amish solar panel

A barn-mounted solar panel in a Maryland Amish community

One of the highlights of President Obama’s State of the Union speech last night was a call for clean energy.

The president put forth a goal: “by 2035, 80% of America’s electricity will come from clean energy sources.”  “Clean energy” in this case means “wind and solar…nuclear, clean coal, and natural gas”.

To me, that sounds a bit ambitious.  Solar currently accounts for less than 1% of US electricity.  The last new nuclear plant was built 15 years ago.  And I’m not sure how clean “clean coal” really is.

But it got me thinking about how Amish use energy.

Amish do burn their share of fossil fuels–such as naphtha and diesel–to light their homes and power everything from washers to log saws.  Batteries power buggy lights and handheld flashlights.  Amish heat their homes with natural gas, propane, wood and coal.  None of this sounds terribly clean.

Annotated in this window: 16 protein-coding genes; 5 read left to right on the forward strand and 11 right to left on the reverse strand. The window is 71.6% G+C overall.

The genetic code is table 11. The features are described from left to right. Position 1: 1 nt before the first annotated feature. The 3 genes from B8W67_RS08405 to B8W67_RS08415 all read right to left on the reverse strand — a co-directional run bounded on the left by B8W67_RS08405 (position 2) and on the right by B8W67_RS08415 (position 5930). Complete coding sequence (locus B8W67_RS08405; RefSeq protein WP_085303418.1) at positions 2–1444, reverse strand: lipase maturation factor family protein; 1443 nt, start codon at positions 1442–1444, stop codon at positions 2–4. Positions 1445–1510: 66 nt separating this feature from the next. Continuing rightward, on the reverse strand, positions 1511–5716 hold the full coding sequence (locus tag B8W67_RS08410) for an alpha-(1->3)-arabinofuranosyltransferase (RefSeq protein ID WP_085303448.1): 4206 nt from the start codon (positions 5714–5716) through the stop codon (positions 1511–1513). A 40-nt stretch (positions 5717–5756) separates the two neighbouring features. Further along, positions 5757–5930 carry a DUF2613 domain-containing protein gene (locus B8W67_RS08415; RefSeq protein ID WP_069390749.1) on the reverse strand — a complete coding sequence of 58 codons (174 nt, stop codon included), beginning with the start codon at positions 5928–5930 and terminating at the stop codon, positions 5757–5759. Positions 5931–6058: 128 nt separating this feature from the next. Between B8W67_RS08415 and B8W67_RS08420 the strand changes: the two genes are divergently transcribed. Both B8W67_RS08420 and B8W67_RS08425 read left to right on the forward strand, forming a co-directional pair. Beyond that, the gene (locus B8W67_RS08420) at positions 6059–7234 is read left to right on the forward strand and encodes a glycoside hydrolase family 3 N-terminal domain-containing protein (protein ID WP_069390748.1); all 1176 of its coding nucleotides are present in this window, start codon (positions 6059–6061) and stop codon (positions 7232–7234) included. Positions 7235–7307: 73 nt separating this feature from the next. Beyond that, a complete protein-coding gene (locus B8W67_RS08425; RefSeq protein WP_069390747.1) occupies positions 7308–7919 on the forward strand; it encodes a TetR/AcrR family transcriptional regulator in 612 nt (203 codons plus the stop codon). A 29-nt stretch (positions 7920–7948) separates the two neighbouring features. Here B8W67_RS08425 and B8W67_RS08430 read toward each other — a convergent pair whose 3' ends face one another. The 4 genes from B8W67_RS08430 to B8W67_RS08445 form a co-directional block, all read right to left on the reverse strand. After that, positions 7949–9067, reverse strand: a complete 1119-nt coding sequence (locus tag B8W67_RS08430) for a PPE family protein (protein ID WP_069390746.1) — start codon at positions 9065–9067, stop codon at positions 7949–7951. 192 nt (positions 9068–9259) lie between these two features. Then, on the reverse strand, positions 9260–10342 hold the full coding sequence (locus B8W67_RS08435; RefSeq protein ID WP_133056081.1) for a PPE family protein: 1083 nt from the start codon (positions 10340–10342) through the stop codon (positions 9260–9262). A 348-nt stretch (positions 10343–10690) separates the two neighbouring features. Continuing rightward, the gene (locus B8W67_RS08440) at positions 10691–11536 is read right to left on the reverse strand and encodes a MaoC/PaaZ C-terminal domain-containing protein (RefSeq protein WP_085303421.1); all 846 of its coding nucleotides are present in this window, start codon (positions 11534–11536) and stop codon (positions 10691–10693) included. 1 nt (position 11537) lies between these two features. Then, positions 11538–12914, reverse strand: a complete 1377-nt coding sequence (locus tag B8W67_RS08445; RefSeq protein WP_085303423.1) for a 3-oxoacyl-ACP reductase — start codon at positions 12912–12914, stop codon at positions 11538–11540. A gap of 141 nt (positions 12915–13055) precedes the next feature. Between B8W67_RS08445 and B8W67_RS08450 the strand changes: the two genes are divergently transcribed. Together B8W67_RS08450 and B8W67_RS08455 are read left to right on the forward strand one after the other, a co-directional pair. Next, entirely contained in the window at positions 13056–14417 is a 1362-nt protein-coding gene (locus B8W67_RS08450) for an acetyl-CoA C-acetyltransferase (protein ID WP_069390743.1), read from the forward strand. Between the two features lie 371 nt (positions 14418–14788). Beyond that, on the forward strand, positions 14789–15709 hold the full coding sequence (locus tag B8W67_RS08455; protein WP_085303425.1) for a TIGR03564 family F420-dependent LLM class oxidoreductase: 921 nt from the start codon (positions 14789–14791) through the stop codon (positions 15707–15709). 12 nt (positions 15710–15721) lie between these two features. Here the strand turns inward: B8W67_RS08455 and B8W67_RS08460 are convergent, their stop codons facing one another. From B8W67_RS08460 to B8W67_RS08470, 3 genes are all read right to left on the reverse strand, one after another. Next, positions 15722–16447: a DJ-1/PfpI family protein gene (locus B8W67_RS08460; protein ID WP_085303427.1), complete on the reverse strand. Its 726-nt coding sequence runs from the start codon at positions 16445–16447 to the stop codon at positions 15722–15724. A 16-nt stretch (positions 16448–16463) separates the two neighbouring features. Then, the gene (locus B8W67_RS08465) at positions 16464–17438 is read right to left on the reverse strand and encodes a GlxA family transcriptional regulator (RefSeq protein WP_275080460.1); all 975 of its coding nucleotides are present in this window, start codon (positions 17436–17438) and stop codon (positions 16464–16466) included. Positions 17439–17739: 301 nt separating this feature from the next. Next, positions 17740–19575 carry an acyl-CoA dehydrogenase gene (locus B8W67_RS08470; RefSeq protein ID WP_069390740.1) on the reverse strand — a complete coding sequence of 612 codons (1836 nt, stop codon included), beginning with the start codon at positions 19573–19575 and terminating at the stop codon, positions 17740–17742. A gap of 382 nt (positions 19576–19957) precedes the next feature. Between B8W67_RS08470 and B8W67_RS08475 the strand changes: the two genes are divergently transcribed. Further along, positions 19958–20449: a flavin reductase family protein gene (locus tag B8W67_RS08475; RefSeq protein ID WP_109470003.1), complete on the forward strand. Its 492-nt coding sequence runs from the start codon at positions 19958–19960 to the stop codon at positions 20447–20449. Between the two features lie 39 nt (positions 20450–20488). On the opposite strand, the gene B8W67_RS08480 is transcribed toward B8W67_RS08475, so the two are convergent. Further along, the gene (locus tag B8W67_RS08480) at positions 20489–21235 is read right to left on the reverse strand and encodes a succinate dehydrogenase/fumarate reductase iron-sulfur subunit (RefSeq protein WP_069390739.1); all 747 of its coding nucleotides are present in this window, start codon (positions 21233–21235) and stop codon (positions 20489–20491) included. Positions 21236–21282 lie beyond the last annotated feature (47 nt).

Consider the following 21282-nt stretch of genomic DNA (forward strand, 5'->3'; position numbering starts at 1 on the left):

But some Amish do use solar panels.

Amish use of solar power

Solar fulfills a number of Amish energy needs.  Solar cells recharge batteries, heat water, and power electric fences.

solar power amish

Solar panels on display in the Amish-owned Lighthouse shop

I’ve heard Amish say that solar is not the best for everything.  But some Amish have found it worth installing, which means it must be financially practical on some level.

Not all Amish accept solar technology, however.

For those that do, a number of shops cater to an Amish clientele.  The Lighthouse in Holmes County, Ohio is worth mentioning.  The Lighthouse carries an array of lamps for the home as well as solar panels.  Lancaster County has at least a couple of solar dealers as well.

Anyone have experience with solar power?  As I understand it, solar panels are expensive up-front, but pay for themselves after a number of years.  Are they worth it?

And–what are the chances we’ll be living in an 80% clean-energy nation by 2035?

Tags: ,